That cab drivers are the best source of information for finding out about the real ‘in spots’ of your new location is a correct assumption in many cases; yet once you decide to go for it straight away things may turn sour. Once you were taken for a ride (literally) four times around the same London block, in search of the latest three stars- eatery which actually has its premises five miles into the opposite direction, all that turns relative!
Same with asking passers-by for directions: few would acknowledge that they do not know their very own city like a tour guide hence chances are you are sent off the wrong Parisian, or any other way.
Let us now figuratively speaking leave behind whatever many million strong metropolis springs to mind and think we are in a fine mid-sized place instead, in a busy, welcoming, leading Turkish tourist resort perhaps. Let us imagine we are in… Kuşadası!
Here we would be chauffeured by friendly taxi drivers indeed. And whoever pedestrian we stop en route to wherever they may be headed because we are lost would gladly be of service.
But in the latter instance our new acquaintance will not talk with us for too long, a rather short question and answer – session will soon end as she or he is busy going places. And in the former scenario time is of the essence as another fare will be already waiting somewhere; a quick ride from A to B but little time for extended conversations either.
So if we want to pre-plan what to see where no guide books send us off to, what to do in more general terms; where to eat or drink out in, and are willing to spend some time in exchange for probably a fair bit of insider information whilst at the same moment availing ourselves of an essential body-care service look no further than your nearest barber shop.
Long hair, hardly any hair, moustache or full beard; tired of using those seemingly practical electric razors/trimmers only to wake up next morning and being told by your wife that our neck looks like a combination of one side forest, whilst the other half is completely shaven? Another Zombie cut?
Well, I had quite a few of those in the past. Lesson learned, I hope. More often than not it is to the barber shop. Yes it does cost more money but you would not go there every day, most likely not even every week. Assuming a regular shave can be done perfectly well at home yet everything else not necessarily, let’s say we frequent our barber twice a month.
And as this is Turkey after the second or third visit we will be on first-name terms with our host. After we have sorted out the initial flow of mutual background details, such as are we here alone or with family and from where, has our barber got kids at school or from which part of Turkey does he originally hail from if not from here, we would normally run out of topics come visit number four maximum.
But then something fascinating kicks in: as if we were friend’s topics change, new issues are added onto the list of issues.
I have come to the conclusion that a barber is a person of trust, a confidante. First of all, you have to trust that person one hundred per cent anyways. Scissors and razors are by definition sharp objects so your facial and head’s well-being are entirely in someone else’s hands. But second, he will have listened to many other paying guests’ stories including those about what is hot and what is not in town.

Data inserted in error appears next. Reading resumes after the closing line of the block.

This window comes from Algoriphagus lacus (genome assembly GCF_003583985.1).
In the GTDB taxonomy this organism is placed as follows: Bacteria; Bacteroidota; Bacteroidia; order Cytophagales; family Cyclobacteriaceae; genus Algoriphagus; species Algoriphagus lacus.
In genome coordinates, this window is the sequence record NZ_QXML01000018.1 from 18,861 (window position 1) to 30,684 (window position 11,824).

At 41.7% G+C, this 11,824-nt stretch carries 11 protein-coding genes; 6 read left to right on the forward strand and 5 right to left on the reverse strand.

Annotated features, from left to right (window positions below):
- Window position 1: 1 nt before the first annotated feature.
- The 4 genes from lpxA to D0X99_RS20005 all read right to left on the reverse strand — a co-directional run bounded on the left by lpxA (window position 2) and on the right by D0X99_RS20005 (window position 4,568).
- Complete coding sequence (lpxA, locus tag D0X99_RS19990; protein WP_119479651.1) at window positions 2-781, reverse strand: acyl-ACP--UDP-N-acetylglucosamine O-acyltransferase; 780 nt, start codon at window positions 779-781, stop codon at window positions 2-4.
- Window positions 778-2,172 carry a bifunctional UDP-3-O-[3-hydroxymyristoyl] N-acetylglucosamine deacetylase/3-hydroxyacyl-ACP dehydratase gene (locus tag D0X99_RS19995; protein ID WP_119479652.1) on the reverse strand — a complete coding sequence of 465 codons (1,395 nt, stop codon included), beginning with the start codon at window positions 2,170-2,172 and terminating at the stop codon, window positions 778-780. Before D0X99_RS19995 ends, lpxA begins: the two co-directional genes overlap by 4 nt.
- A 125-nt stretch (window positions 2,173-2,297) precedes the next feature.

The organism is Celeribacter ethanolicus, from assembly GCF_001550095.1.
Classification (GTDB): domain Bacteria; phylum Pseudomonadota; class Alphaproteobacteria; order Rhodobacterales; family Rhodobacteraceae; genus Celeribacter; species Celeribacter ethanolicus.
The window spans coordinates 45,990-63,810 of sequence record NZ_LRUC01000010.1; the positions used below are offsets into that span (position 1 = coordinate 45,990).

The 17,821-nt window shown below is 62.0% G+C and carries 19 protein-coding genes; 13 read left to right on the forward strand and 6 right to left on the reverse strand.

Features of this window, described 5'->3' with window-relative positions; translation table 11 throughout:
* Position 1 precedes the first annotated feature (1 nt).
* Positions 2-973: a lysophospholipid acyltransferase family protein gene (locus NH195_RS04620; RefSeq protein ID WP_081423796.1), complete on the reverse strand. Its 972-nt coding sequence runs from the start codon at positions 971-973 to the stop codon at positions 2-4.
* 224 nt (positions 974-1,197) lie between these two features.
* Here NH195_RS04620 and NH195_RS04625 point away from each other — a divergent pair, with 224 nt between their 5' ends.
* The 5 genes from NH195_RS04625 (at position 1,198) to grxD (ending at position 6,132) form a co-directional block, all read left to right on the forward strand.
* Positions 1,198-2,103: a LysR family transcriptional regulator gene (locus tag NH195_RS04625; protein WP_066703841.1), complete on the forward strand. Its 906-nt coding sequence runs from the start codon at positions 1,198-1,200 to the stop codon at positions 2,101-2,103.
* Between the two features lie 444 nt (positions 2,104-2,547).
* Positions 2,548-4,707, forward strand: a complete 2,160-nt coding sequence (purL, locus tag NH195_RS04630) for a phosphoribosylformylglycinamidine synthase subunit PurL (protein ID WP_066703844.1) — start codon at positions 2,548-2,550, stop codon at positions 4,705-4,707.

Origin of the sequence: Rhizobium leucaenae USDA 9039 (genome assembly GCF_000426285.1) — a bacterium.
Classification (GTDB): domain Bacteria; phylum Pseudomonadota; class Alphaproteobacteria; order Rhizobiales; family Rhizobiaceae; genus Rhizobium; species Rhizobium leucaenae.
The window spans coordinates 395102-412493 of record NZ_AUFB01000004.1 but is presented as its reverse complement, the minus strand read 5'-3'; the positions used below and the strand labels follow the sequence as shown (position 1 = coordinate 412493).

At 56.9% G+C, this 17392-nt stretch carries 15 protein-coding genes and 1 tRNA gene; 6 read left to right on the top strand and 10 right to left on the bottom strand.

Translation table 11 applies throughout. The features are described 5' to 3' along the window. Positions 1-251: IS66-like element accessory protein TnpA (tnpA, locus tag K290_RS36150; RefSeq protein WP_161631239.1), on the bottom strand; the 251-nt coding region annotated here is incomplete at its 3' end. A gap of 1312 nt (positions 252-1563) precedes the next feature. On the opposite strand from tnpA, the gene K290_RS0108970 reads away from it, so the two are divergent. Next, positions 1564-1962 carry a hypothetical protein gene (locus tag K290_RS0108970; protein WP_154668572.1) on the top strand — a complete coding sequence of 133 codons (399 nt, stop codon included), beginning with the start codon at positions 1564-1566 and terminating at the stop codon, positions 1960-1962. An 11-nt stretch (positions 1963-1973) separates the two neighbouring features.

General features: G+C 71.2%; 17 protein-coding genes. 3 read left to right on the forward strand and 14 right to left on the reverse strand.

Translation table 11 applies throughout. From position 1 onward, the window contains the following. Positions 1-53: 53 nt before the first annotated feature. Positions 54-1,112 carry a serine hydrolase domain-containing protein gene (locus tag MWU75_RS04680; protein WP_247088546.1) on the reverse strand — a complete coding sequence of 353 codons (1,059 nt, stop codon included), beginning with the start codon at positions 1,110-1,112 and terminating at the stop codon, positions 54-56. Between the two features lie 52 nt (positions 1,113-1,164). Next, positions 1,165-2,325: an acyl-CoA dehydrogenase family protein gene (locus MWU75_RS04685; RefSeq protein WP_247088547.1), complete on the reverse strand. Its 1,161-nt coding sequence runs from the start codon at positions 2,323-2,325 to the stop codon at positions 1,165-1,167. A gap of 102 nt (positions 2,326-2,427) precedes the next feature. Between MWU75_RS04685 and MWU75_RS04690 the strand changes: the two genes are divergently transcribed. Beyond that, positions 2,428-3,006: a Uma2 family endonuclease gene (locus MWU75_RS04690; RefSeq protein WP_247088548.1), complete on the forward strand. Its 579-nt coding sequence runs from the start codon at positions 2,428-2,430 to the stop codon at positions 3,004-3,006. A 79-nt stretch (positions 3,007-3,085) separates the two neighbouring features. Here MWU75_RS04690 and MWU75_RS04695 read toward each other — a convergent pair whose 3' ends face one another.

Now it is your diplomatic speaker’s turn so to say. Don’t come across as being overly inquisitive. Mention you were in a particular part of town but wish to explore further, where to go? Hint at that you are looking for a special restaurant for Valentine’s Day. Ask about whether he knows of hotels that open their pools to non-staying guests. But give something in return. Let your barber know about places you went to already, you enjoyed being in so that he can add those to his list of insider info.
While being pampered there will be a television set running mounted in the background with a famous soap opera on air or perhaps a music program. Other people come and patiently wait for their ascent to the chair in front of the huge mirror. You will be offered a tea, or a Turkish coffee.
Including wash and shave it would last approximately thirty minutes. Enough time to look to pat the top once more and above all else, enough time to have heard about a few secret tips few others would have the time to let you in on (see above).Why not ask your favorite restaurant owner? Well, we cannot, really, or can we ask for alternative establishments there and then? A No-No!
And just in case you thought that this column is a one-sided article, a man’s story only – certainly not. If we simply replace the word barber with coiffeur and swap a few ‘he’ for ‘she’ we would be in a lady’s hairdresser’s. Exactly the same would happen albeit additional topics spoken about; information what topics are being discussed courtesy my wife. Only that there would probably be a little extra time to talk and exchange views…
There are many ways of learning about a new town, or a city we already call home. A visit to the barber’s or hairdresser’s can turn into the most charming ways of doing so one can imagine. We learned about a few otherwise perhaps well-guarded secrets of our location and depart the premises back in ship-shape. Quality time! Oh by the way, if you master a little Turkish and your host a little English all is well. Thus said: no (hairdressing) stage fright please!